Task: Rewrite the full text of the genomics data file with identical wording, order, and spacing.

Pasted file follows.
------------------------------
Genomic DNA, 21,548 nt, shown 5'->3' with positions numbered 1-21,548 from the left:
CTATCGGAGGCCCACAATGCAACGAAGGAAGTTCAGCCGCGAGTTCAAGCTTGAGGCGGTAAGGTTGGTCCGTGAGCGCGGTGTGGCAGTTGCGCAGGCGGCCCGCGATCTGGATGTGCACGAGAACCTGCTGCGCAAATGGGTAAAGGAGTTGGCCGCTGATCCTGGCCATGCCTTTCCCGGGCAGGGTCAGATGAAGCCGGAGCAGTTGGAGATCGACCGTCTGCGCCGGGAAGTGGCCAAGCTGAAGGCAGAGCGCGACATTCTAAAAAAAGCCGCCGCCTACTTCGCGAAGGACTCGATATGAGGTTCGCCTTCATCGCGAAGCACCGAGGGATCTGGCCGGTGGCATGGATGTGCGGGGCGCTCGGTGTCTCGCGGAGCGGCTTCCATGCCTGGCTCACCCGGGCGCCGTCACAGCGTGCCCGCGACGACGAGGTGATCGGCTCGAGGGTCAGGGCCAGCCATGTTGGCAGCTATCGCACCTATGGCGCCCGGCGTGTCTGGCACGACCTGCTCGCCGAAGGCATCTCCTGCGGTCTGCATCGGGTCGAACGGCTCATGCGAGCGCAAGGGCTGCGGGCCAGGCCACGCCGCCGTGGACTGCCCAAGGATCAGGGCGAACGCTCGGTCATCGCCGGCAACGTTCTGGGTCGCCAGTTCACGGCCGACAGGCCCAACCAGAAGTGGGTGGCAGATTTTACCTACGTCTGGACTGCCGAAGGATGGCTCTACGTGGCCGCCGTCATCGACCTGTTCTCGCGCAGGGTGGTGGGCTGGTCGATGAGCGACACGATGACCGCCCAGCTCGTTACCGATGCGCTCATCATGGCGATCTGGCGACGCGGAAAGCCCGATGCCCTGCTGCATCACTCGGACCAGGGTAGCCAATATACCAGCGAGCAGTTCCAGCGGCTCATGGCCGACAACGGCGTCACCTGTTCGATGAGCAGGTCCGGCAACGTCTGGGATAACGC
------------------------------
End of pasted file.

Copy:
Genomic DNA, 21,548 nt, shown 5'->3' with positions numbered 1-21,548 from the left:
CTATCGGAGGCCCACAATGCAACGAAGGAAGTTCAGCCGCGAGTTCAAGCTTGAGGCGGTAAGGTTGGTCCGTGAGCGCGGTGTGGCAGTTGCGCAGGCGGCCCGCGATCTGGATGTGCACGAGAACCTGCTGCGCAAATGGGTAAAGGAGTTGGCCGCTGATCCTGGCCATGCCTTTCCCGGGCAGGGTCAGATGAAGCCGGAGCAGTTGGAGATCGACCGTCTGCGCCGGGAAGTGGCCAAGCTGAAGGCAGAGCGCGACATTCTAAAAAAAGCCGCCGCCTACTTCGCGAAGGACTCGATATGAGGTTCGCCTTCATCGCGAAGCACCGAGGGATCTGGCCGGTGGCATGGATGTGCGGGGCGCTCGGTGTCTCGCGGAGCGGCTTCCATGCCTGGCTCACCCGGGCGCCGTCACAGCGTGCCCGCGACGACGAGGTGATCGGCTCGAGGGTCAGGGCCAGCCATGTTGGCAGCTATCGCACCTATGGCGCCCGGCGTGTCTGGCACGACCTGCTCGCCGAAGGCATCTCCTGCGGTCTGCATCGGGTCGAACGGCTCATGCGAGCGCAAGGGCTGCGGGCCAGGCCACGCCGCCGTGGACTGCCCAAGGATCAGGGCGAACGCTCGGTCATCGCCGGCAACGTTCTGGGTCGCCAGTTCACGGCCGACAGGCCCAACCAGAAGTGGGTGGCAGATTTTACCTACGTCTGGACTGCCGAAGGATGGCTCTACGTGGCCGCCGTCATCGACCTGTTCTCGCGCAGGGTGGTGGGCTGGTCGATGAGCGACACGATGACCGCCCAGCTCGTTACCGATGCGCTCATCATGGCGATCTGGCGACGCGGAAAGCCCGATGCCCTGCTGCATCACTCGGACCAGGGTAGCCAATATACCAGCGAGCAGTTCCAGCGGCTCATGGCCGACAACGGCGTCACCTGTTCGATGAGCAGGTCCGGCAACGTCTGGGATAACGC